Clergy Profiles since 1835

Henry Sharples (1835-1837)

Henry was the son of a Liverpool timber merchant and brother of Bishop James Sharples. He came from Ushaw College at the age of 23 to find a new church and presbytery waiting for him. Statham's accounts in the parish archives show that for £77, nothing was left wanting. A pair of blankets cost 55pence, 6 dining chairs £1.35, carpet was 22.5 pence per yard and a dining table cost £2.30. Other items such as a the tray, kettle, mops, shoe brushes and even four volumes of Archer's sermons - Mr Statham was adamantly conservative! Fr. Sharples departed in 1837, but lived until 1874. He is buried at Alston Lane near Preston.

John Carter  (1837-1875)

Fr. Carter, a native of Preston, served for 37 years, a record unrivalled! Born in 1801, he was an Ushaw man and assisted at Paddington in Cheshire before moving to Woolston. He lived in great obscurity and died on the 16th March 1875. He is buried at Woolston. After his death, the Vicar General wrote to Bishop O'Reilly expressing his surprise that "Mr Carter had made a will in our favour" and adding "he was as close a man as Bishop Briggs."

John Gardner (1875-1884)

Fr. Gardner was born in Lancaster in 1845 and an alumnus of Lisbon. Ordained in 1875 he was given immediate charge of Woolston. Hi records are a model of discipline and piety. Fasting and abstinence was frequent and rigorously imposed. Christmas midnight Mass or any ceremony on Holy Saturday was unknown. Prayers for the dead and good works on their behalf were constantly exhorted. in 1884 he transferred to Birkdale, despite the Woolston parishioners petition to retain him (really?). He died in 1903 and is buried at Ainsdale.

William Walsh (1884-1886)

Fr. Walsh was a 'delicate' priest who came from the curacy of St. Patricks' in Wigan.  After two uneventful years he retired and died in Liverpool in 1896.

Thomas Dawson (1886-1894)

Fr. Thomas served for two years. Although he lived until 1935, his life was a constant battle with ill health and he spent lots of short spells in remote parishes.

Thomas Myerscough (1888-1907)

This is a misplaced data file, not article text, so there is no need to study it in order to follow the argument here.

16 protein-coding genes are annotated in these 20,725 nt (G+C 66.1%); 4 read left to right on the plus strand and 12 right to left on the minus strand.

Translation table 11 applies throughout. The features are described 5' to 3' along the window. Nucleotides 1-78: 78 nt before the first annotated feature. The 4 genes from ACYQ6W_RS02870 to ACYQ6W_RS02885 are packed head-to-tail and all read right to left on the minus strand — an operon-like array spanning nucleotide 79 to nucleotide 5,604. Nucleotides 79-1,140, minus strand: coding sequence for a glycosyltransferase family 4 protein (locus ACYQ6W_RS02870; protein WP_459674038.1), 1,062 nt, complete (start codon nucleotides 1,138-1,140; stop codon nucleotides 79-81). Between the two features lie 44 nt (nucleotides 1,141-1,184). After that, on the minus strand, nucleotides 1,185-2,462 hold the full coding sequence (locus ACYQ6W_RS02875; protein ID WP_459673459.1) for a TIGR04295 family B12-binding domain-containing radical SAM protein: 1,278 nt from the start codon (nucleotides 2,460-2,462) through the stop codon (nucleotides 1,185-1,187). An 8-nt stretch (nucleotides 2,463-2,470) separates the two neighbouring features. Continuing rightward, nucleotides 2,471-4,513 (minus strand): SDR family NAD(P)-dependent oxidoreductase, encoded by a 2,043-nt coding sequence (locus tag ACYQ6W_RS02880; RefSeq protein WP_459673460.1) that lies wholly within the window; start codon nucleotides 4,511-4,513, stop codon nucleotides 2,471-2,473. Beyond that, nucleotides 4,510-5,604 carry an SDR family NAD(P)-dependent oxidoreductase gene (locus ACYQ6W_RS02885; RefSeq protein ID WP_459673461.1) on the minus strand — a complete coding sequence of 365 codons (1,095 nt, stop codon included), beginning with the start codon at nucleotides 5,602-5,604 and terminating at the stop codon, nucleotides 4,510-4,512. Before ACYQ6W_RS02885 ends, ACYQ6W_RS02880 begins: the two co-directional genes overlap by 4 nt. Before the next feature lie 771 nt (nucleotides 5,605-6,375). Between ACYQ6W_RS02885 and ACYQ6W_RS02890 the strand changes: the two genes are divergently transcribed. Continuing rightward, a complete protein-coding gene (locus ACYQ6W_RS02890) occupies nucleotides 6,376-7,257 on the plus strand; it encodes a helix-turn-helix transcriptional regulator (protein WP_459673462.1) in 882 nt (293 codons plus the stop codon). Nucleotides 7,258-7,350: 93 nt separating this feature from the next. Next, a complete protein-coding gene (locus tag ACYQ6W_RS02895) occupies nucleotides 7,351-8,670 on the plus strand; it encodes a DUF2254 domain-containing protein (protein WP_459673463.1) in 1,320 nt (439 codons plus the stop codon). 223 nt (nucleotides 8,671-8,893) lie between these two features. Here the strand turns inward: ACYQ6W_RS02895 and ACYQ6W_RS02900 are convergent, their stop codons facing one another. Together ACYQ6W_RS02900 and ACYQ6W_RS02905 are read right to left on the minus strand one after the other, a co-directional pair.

Fr. Myerscough belonged to a well known Preston family. Ordained in 1881, he came from a curacy in Ashton in Makerfield. He died as a Canon of the Lancaster diocese and is buried in Preston cemetery.

Joseph Lowe (1894-1907)

Fr. Lowe was born in Liverpool in 1854 and ordained at Ushaw college in 1878. He was known throughout England as a collector and restorer of old pictures and was consulted on this matter by the Corporation of Wolverhampton amongst others. in 1899, the Warrington Examiner reported that he had discovered a picture of Our Lord dressed as a jewish boy, the supposed work of Fra. Philippo Lippi of Florence c. 1431.


Other memories of Fr. Lowe include his cultivation of blue grapes, his portly figure, florid complexion, tall silk hat and his on-the-spot discipline delivered to delinquent boys with his blackthorn stick. He retired to West Kirby and is buried at St. Winifred's, Neston.

Thomas John Butler (1906-1907)

Fr. Butler was born at Ballinrobe, Co. Mayo in 18972. A Maynooth prize man and former Upholland professor of Church history, his early death from tuberculosis eliminated a brilliant future in the Church. He died on the 16th April 1907 and is buried at Woolston.

Thomas Bannerman Allan (1907-1908)

Another invalid whose stay was brief. He died in 1935.

Joseph Walmsley (1908-1914)

Fr. Joseph was born in Preston in 1865 and ordained in Upholland in 1888. An inscription at the base of the mosaic of Our Lady on the wall above the tabernacle reads "Pray for Fr. Joseph Walmsley, who marbled this chapel. Also for his father and mother, parents of three priests". He transferred to Cottam, died in 1943 and is buried in Preston cemetery.

John Miller (1914-1915)

Fr. Miller had the reputation of being a forceful preacher and liturgical advocate. Ordained in 1888, he served at Douglas in the Isle of Man and at St. Mary's, Barrow, before coming to Woolston.  His chalice remains with its base inscribed "Presented to Rev. J Miller by the Manx faithful in 1899".

Henry Ainscough (1915-1938)

Fr. Henry was born in Alston near Preston and served at Woolston for 22 years. An ex Boer War chaplain, he became the first Dean of the then new Warrington Deanery. He retired to Mawdesley where he died in 1946 and is buried there.

Richard A. Durand (1938-1942)

Fr. Durand was born in Waterford, ordained in 1919 and spent four years at Woolston. He spent much of his time making sure the church was structurally safe and repairing the wear and tear of a century of use. In 1939 he insured against war damage and his estimates are very interesting: furniture £250, Organ £150, Bell £25, Church Plate £125, Vestments £100, Brasses £50, Presbytery content £300. He transferred to Wrightington and died there in 1960.

John Barry (1942-1944)

Fr. Barry was 79 years old when he came to Woolston, though the beautiful handwriting and faultless Latin with which he maintained the Registers would never suggest it. His expertise as a flower arranger was well known and, at the age of 80, he still insisted on making the Quadrant Ore decorations himself.

Lawrence Anderson (1944-1946)

Fr. Lawrence had only a short stay on his way to Southport and Little Crosby where he is buried having died in 1975.

Robert W. Meagher (1946-1950)

Canon Meagher was another Preston-born priest. A distinguished theologian and scripture scholar and ex Vice-President of Ushaw. His power of oratory was likened to that of Archbishop Downey. It was he who composed the inscription above our high altar; "Clavier Regni, Ecclesiae Petra, Pastor Ovilis". He died and is buried at St. Oswalds, Ashton-in-Makerfield.

Francis Chaloner (1940-1951)